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Dog's 'unbelievable' rescue comes 6 days after landslide collapses Seattle house

Geoff Baker, The Seattle Times on

Published in News & Features

SEATTLE — Remy Olivier had gone with his neighbors daily to their Magnolia home that collapsed in a landslide last week, wading through the debris hoping to locate the body of their missing 3-year-old black Labrador mix dog.

The homeowners, James and Didi Fritts, were in their home Friday when their house slid about 15 to 20 feet off its foundation. James, who was trapped inside, was rescued while Didi was able to escape on her own.

But there’d been no sign of the missing “Sammy” until about noon Thursday, when Olivier described the three of them hearing “a little bit of whining” from the home’s crushed ground floor. It came from an area next to the partially exposed body of the dog’s sister, Lilli, who had been killed immediately when mud and debris from an adjacent hillside knocked the Perkins Lane West home off its foundation last Friday.

The Frittses immediately phoned 911, and firefighters and a rescue-extraction team were dispatched. About two and half hours later, Sammy was pulled from the wreckage, a tad dehydrated, but otherwise in fair health considering her six days trapped in the rubble.

“There’s just been no hope,” Olivier said. “We hadn’t been looking for living dogs. We assumed that she was in the crush because there’s not much left of the house. We assumed that she was dead along with her sister.”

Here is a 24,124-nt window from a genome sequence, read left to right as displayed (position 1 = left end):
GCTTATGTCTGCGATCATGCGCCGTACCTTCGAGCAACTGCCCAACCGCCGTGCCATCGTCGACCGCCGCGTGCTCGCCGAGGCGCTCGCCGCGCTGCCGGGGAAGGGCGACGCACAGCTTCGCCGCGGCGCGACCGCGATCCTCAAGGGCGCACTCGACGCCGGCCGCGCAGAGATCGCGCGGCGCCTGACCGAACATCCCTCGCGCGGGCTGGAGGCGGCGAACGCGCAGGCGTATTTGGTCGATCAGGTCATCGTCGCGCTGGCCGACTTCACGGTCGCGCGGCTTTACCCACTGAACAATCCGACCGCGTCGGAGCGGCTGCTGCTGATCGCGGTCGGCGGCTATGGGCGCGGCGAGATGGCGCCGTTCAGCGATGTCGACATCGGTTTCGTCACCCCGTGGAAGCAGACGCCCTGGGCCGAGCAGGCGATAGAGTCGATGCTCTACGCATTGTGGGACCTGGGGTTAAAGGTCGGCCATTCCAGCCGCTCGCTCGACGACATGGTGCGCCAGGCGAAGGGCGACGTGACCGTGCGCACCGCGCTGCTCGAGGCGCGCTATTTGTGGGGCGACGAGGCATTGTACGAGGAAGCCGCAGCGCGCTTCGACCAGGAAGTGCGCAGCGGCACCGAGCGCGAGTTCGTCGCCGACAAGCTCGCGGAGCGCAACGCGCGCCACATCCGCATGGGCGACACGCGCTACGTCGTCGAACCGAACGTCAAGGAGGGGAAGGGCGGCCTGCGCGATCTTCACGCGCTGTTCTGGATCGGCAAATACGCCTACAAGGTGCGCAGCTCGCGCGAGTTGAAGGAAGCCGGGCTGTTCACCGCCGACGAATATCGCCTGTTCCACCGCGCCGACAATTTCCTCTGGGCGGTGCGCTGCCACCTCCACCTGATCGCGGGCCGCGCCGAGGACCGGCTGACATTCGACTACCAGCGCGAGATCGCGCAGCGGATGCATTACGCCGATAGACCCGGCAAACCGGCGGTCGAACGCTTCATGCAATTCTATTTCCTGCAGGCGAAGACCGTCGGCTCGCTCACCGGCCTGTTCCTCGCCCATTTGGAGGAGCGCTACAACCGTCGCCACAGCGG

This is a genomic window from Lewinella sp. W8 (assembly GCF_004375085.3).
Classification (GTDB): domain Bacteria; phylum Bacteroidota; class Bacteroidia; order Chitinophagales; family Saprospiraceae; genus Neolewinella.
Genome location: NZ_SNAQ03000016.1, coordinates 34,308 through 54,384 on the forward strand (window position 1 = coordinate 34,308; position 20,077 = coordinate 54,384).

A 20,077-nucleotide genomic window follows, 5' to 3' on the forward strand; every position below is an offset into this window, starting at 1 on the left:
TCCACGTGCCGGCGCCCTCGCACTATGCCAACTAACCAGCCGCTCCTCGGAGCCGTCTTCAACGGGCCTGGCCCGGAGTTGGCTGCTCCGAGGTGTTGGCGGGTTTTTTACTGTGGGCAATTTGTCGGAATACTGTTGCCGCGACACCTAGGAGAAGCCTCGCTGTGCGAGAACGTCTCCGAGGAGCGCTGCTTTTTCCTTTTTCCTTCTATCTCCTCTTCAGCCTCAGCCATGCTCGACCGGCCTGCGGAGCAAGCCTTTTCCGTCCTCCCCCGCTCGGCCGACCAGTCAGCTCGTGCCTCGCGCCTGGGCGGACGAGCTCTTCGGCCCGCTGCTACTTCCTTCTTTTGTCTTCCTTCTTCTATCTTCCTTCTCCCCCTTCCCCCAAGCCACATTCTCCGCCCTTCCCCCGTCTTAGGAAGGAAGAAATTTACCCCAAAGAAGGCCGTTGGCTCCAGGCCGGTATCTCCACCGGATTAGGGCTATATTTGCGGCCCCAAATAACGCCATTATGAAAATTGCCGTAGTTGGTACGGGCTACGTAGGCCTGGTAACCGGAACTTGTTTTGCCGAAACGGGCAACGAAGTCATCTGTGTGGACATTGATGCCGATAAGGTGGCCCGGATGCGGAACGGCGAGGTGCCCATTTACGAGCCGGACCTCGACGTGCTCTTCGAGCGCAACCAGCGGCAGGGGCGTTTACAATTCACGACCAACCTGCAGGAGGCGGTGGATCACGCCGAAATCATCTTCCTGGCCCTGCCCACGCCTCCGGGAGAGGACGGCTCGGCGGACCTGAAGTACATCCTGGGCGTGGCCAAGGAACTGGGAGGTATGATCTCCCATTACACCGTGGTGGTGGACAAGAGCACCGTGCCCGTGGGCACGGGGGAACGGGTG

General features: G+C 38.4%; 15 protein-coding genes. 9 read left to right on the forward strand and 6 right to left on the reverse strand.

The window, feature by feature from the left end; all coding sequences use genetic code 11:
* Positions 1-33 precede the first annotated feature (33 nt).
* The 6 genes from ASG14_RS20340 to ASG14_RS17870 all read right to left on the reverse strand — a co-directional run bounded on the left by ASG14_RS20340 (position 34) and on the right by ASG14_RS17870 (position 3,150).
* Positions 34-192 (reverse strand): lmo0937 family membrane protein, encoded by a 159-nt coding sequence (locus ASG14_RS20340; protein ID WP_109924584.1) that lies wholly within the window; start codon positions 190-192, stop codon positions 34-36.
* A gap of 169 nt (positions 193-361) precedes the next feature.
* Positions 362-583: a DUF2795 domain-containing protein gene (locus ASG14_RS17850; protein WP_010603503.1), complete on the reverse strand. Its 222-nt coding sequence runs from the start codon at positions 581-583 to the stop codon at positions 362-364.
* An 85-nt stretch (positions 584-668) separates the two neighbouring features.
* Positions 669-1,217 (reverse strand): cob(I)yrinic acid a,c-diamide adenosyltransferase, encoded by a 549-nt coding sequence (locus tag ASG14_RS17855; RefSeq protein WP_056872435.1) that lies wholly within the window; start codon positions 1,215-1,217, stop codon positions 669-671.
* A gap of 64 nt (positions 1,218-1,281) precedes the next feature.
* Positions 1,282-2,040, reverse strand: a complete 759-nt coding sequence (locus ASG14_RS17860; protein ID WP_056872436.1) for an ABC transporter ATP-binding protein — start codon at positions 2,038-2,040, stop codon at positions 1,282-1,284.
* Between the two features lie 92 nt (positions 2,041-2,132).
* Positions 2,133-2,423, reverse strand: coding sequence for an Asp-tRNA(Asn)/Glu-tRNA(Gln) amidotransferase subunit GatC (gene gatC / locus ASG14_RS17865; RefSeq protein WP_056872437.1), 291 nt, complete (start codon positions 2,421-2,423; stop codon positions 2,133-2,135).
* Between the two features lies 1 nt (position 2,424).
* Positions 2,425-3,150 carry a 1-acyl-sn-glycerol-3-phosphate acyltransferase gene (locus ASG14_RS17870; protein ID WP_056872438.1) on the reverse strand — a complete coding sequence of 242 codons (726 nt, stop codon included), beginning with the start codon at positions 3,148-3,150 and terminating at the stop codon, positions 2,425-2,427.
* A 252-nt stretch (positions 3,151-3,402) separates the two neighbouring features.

Instead, he added: “We found her right next to her sister. So, she’s been next to the other dog this whole time.”

 

The body of the dead dog had been partially visible in the rubble, but left untouched due to the amount of rubble it was buried beneath. Rescue workers on Thursday had proceeded with extreme caution, worried their presence might cause the red-tagged home to further collapse.

“Our initial crews were able to hear the dog,” David Cuerpo, a spokesperson for the Seattle Fire Department at the scene, said as the rescue operation unfolded. “Right now, we’re cutting through the walls and the flooring to see whether we can locate the dog.”

The crews methodically cut through the debris with chain saws. They formed a hole in the second floor, hoping to be able to look inside and find the dog.

Cuerpo said parts of the first floor, upon which the upper level collapsed, had been reduced to “a crawl space” that further complicated extraction attempts. After about an hour, the crews ceased all chain-saw activity, fearing the noise had frightened the dog into silence.

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